Dental Care for Sleep Apnea & Snoring
Dental Treatment for Sleep Apnea and Snoring
Dr. Smith at Dental Health and Wellness Boston are working with Boston’s most respected physicians who specialize in treatment for sleep apnea and snoring. Their goal is to provide an expanded array of options to help many people who suffer from these issues. For dentists, physicians and their patients – there’s another life to be saved, another relationship to mend, and more good night’s sleep to be achieved with proper dental treatment for sleep apnea and snoring.
Both snoring and sleep apnea occur along a continuum of Sleep Disordered Breathing (SDR). Its most innocent manifestation is snoring which occurs when the tissues of the throat (soft palate, uvula, and back of the tongue) relax and vibrate against each other during breathing. Its worst manifestation is the complete cessation of breathing (apnea) with the lowering of blood oxygen levels (hypoxia). Dental treatment for sleep apnea and snoring is a revolutionary approach to sleep disordered breathing, and oral appliance therapy is a good choice for mild to moderate obstructive sleep apnea.
Oral Dental Appliance Therapy for Sleep Apnea and Snoring
In 2006 The American Academy of Sleep Medicine established that oral appliances provide treatment for mild to moderate obstructive sleep apnea. Oral dental appliances made of plastic trays, anchor on the teeth and help hold the lower jaw in a forward position and thus keep the tongue from falling on the back of the throat when relaxed. Oral appliance therapy is currently enjoying a wide surge in popularity due in large part to the inability of many people to tolerate other sleep apnea treatments such as Continuous Positive Airway Pressure Therapy or uvulopalatopharyngoplasty surgery (UPPP), which removes soft tissue on the back of the throat.
Oral Appliances serve a very important role in treating today’s epidemic of obstructive sleep apnea. This has created a new sub-specialty in dentistry, called “Dental Sleep Medicine. The American Academy of Sleep Medicine and the American Academy of Dental Sleep Medicine have come together to develop standards and protocols for the joint effort to treat sleep apnea as it relates to the use of oral appliances. At Dental Health and Wellness Boston, one of our specialties is helping patients who suffer from sleep apnea understand the benefits of oral appliance therapy.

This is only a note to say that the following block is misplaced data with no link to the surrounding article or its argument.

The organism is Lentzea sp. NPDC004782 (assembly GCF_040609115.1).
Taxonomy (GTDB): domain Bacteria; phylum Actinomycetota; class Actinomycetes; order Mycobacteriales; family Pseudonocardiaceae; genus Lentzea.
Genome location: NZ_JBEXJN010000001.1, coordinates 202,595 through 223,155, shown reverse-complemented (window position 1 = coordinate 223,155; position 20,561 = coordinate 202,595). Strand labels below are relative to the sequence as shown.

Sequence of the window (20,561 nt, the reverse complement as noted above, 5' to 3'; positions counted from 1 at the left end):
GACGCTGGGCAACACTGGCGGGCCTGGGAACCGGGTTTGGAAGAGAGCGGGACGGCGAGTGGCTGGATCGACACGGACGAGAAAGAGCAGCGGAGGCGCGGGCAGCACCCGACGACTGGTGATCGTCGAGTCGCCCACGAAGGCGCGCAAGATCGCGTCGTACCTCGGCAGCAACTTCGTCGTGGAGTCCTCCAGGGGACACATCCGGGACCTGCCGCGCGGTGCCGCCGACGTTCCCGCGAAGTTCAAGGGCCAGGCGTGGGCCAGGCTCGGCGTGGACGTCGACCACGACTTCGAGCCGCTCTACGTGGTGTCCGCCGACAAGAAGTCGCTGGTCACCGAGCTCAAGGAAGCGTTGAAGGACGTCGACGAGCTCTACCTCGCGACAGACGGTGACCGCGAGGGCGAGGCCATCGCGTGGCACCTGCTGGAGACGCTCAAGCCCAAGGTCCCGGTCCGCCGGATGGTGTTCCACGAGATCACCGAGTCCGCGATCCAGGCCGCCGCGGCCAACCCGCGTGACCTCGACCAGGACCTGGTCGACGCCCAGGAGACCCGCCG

Are You At Risk for Sleep Apnea?
Sleep apnea is more common among men and post menopausal women. Others at risk include anyone with a family history of sleep apnea, people who are overweight, have high blood pressure, or possess small airways in the nose, throat and mouth. According to the National Institute of Health there are some elevated incidence of sleep apnea among Latinos and African Americans. If you think you are at risk, please talk to us during your next visit.
More About Snoring
There are 200 million (estimated 67%) snorers in the United States. Snoring is the beginning of a health-disease continuum that researchers now link with many of life’s most challenging diseases, and even to death itself. As snoring deepens or persists, it can lead to Sleep Apnea, a Greek expression for “without breath” or “want of breath.” Though snoring is the most annoying part of sleep apnea, sleep apnea is a much more complicated problem that may be remedied by dental sleep medicine and oral appliance therapy.
More About Sleep Apnea